19. Hironaka, Ann. Neverending Wars: The International Community, Weak States, and the Perpetuation of Civil War. Cambridge: Harvard University Press, 2005.Google Scholar
  20. Hirschman, Albert. “The Search for Paradigms as a Hindrance to Understanding.” World Politics 22, no. 3 (1970): 329–343.Google Scholar
  21. Hogan, John, and Ana Hara. “Country at a Crossroads: An Insight into How an Economic Crisis Led to Dramatic Policy Change.” Risk, Hazards & Crisis in Public Policy 2, no. 3 (2011): 1–23.Google Scholar
  22. Hogan, John, and Sharon Feeney. “Crisis and Policy Change: The Role of the Political Entrepreneur.” Risk, Hazards & Crisis in Public Policy 3, no. 2 (2012): 1–16.Google Scholar
  23. Jessop, Bob. The Future of the Capitalist State. Cambridge: Polity Press, 2002.Google Scholar
  24. Katzenstein, Peter J. “International Relations and Domestic Structures: Foreign Economic Policies of Advanced Industrial States.” International Organization 30, no. 1 (1976): 1–45.Google Scholar
  25. Katzenstein, Peter J., ed. Between Power and Plenty. London: the University of Wisconsin Press, 1978.Google Scholar
  26. Kingdon, John W. Agendas, Alternatives, and Public Policies. New York: Longman, 1995.Google Scholar
  27. Krasner, Stephen D. Defending the National Interest: Raw Materials Investment and U.S. Foreign Policy. Princeton: Princeton University Press, 1978.Google Scholar
  28. Krasner, Stephen. “US Commercial and Monetary Policy: Unravelling the Paradox of External Strength and Internal Weakness.” International Organization 31, no. 4 (1977): 635–671.Google Scholar
  29. Kuhn, Thomas. The Structure of Scientific Revolutions. Chicago: University of Chicago Press, 1962.Google Scholar
  30. Migdal, Joel S. Strong Societies and Weak States: State-Society Relations and State Capabilities in the Third World. Princeton: Princeton University Press, 1988.Google Scholar
  31. Öniş, Ziya, and Fikret Şenses. “Global Dynamics, Domestic Coalitions and Reactive State: Major Policy Shifts in Post-War Turkish Economic Development.” METU Studies in Development, no. 34 (2007): 251–286.Google Scholar
  32. Peters, B. Guy. “Shouldn’t Row, Can’t Steer: What’s a Government to Do?” Public Policy and Administration 12, no. 2 (1997): 51–61.Google Scholar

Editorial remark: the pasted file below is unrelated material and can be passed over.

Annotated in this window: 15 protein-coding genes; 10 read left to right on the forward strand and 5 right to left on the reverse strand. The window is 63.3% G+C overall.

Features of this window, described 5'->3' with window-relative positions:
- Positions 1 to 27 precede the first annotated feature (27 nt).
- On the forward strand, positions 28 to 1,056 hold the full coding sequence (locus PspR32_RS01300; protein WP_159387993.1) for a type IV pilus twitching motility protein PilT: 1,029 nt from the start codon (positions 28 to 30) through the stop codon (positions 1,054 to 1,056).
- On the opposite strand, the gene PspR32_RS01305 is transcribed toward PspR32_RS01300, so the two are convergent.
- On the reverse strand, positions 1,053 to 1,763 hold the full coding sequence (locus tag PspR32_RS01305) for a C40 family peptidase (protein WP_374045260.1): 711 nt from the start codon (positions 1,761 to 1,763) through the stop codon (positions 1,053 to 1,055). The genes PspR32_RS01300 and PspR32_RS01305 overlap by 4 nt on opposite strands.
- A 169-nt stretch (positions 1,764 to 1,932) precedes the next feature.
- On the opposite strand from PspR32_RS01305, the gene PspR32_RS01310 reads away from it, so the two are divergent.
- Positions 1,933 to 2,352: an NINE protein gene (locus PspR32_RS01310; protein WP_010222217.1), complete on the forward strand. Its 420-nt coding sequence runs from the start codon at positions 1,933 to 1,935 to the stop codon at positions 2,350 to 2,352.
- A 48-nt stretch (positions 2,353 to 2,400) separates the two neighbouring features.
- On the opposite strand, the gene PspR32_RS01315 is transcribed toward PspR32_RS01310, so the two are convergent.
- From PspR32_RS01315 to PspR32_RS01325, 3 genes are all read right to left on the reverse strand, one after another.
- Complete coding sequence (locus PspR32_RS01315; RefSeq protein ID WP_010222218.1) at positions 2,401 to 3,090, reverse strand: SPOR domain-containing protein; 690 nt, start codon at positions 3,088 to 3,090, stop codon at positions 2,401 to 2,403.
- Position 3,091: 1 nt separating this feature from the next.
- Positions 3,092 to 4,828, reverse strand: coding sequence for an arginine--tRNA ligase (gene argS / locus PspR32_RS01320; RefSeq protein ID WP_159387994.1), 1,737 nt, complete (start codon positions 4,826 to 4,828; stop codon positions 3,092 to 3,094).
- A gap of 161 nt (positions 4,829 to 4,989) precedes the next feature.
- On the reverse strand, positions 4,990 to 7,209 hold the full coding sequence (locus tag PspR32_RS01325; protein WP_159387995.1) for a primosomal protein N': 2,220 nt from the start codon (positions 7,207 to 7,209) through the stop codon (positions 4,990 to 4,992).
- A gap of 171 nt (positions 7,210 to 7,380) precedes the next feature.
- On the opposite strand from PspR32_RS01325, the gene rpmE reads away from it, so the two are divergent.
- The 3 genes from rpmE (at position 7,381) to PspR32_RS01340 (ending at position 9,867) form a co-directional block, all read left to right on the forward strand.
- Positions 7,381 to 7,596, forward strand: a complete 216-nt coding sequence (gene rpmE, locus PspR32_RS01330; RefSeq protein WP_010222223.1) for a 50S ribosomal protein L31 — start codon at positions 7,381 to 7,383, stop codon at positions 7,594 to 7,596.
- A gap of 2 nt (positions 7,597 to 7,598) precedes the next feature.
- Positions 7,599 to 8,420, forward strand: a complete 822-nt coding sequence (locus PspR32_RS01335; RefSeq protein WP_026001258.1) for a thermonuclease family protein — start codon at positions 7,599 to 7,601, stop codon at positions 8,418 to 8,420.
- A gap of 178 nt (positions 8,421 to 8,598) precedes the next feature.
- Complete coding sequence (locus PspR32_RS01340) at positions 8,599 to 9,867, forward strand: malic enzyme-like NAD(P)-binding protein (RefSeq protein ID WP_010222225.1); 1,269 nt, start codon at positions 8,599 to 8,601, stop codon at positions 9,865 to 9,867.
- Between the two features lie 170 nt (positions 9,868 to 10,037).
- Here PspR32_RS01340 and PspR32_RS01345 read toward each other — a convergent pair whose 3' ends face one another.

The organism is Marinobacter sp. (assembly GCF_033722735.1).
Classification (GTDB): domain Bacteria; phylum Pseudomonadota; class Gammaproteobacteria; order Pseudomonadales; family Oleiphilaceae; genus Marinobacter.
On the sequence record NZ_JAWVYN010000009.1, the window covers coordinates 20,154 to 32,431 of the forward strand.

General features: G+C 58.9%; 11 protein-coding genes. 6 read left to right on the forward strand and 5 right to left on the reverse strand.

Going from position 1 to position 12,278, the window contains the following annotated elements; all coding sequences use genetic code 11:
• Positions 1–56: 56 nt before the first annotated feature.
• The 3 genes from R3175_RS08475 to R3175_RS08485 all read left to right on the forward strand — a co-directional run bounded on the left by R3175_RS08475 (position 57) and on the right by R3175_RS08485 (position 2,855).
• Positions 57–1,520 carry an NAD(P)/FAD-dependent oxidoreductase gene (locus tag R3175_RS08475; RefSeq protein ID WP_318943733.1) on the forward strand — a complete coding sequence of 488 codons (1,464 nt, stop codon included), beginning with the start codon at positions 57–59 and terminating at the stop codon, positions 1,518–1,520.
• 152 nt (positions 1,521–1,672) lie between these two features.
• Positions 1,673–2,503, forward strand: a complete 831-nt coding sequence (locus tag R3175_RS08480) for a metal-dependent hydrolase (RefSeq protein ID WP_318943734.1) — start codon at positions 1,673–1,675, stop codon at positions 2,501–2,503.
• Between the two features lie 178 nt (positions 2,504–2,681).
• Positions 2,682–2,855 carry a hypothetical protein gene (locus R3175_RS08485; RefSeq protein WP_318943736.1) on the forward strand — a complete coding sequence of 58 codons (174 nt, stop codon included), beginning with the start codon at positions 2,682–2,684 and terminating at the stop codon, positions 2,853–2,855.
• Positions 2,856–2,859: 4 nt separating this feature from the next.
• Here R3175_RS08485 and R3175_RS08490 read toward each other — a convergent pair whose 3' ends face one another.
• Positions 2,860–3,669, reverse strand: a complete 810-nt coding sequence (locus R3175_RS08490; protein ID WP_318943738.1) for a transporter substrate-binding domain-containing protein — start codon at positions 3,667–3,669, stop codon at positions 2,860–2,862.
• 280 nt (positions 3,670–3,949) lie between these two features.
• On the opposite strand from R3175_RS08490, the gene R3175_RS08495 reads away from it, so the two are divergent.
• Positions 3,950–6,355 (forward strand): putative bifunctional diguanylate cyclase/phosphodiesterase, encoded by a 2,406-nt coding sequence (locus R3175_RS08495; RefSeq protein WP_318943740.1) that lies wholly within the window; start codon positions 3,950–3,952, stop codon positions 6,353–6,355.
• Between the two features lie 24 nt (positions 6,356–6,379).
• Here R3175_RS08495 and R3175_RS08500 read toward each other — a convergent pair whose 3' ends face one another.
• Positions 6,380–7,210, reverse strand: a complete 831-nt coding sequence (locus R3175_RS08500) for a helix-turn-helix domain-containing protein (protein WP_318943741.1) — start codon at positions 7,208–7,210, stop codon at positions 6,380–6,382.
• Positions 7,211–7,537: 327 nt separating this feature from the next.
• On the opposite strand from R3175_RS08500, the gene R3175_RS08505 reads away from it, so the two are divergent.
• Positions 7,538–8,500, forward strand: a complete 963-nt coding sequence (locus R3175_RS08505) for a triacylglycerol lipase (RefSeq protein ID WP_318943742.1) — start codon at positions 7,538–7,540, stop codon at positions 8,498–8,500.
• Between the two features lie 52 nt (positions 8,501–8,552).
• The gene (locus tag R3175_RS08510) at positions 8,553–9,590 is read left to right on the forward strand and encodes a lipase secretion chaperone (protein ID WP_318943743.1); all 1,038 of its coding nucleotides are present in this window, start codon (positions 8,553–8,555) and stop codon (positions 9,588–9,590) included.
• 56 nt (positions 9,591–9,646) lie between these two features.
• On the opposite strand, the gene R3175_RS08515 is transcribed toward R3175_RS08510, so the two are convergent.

33. Pierson, Paul, and Theda Skocpol. “Historical Institutionalism in Contemporary Political Science.” In Political Science: State of the Discipline, edited by Ira Katznelson, and Helen V. Milner, 693–721. New York: W.W. Norton, 2002.Google Scholar
  34. Robinson, Mark. “Hybrid States: Globalization and the Politics of State Capacity.” Political Studies 56, no. 3 (2008): 566–583.Google Scholar
  35. Rodrik, Dani. “When Ideas Trump Interests: Preferences, Worldviews, and Policy Innovations.” Journal of Economic Perspectives 28, no. 1 (2014): 189–209.Google Scholar
  36. Rotberg, Robert I. When States Fail: Causes and Consequences. Princeton: Princeton University Press, 2003.Google Scholar
  37. Sartori, Giovanni. “Concept Misformation in Comparative Politics.” American Political Science Review 64, no. 4 (1970): 1033–1053.Google Scholar
  38. Sil, Rudra, and Peter Katzenstein. “Analytic Eclecticism in the Study of World Politics: Reconfiguring Problems and Mechanisms across Research Traditions.” Perspectives on Politics 8, no. 2 (2010a): 411–431.Google Scholar
  39. Sil, Rudra, and Peter Katzenstein. Beyond Paradigms: Analytic Eclecticism in the Study of World Politics. New York: Palgrave Macmillan, 2010b.Google Scholar
  40. Tommasia, Mariano, and Andrés Velascoa. “Where are we in the Political Economy of Reform.” The Journal of Policy Reform 1, no. 2 (1996): 187–238.Google Scholar
  41. Waltz, Kenneth. Man, the State and War: A Theoretical Analysis. New York: Columbia University Press, 1959.Google Scholar
  42. Weber, Max. “Politics as a Vocation.” In From Max Weber: Essays in Sociology, edited by H.H. Gerth, and C. Wright Mills. 78. London: Routledge, 1948.Google Scholar
  43. Weiss, Linda. The Myth of the Powerless State: Governing the Economy in a Global Era. Cambridge: Polity Press, 1998.Google Scholar

Copyright information

© The Author(s) 2019

Authors and Affiliations

  • Mustafa Kutlay
    • 1
  1. 1.City University of LondonLondonUK

Personalised recommendations